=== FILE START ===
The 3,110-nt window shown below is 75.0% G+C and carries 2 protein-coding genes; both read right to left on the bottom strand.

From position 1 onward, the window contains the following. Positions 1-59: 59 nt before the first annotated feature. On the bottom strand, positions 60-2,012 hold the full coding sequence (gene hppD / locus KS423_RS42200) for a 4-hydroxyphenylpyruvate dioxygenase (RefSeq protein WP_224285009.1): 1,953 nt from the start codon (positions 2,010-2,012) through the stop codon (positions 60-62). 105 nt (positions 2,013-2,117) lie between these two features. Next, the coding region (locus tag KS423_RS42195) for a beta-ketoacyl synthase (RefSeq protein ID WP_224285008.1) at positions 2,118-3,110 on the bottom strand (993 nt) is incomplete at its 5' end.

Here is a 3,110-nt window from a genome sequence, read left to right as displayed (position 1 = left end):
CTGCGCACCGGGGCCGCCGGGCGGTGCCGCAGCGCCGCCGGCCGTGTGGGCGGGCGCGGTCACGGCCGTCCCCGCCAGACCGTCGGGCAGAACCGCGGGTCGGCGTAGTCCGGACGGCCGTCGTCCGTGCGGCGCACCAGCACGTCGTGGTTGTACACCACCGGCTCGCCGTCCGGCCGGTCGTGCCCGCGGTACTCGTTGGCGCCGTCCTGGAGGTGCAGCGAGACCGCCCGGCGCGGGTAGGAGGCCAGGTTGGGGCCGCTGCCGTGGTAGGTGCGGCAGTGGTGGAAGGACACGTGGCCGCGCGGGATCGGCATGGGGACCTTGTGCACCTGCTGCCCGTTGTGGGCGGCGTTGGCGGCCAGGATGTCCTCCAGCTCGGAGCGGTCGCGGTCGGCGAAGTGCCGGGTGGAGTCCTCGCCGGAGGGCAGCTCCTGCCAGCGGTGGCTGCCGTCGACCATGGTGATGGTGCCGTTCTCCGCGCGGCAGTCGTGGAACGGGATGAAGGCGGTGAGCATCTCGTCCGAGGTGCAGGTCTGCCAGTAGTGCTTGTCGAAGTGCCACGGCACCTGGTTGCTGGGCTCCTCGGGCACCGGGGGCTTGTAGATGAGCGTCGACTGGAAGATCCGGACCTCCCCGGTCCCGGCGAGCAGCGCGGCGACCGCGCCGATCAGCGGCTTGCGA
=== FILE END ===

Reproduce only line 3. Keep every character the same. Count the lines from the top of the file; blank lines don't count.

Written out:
Here is a 3,110-nt window from a genome sequence, read left to right as displayed (position 1 = left end):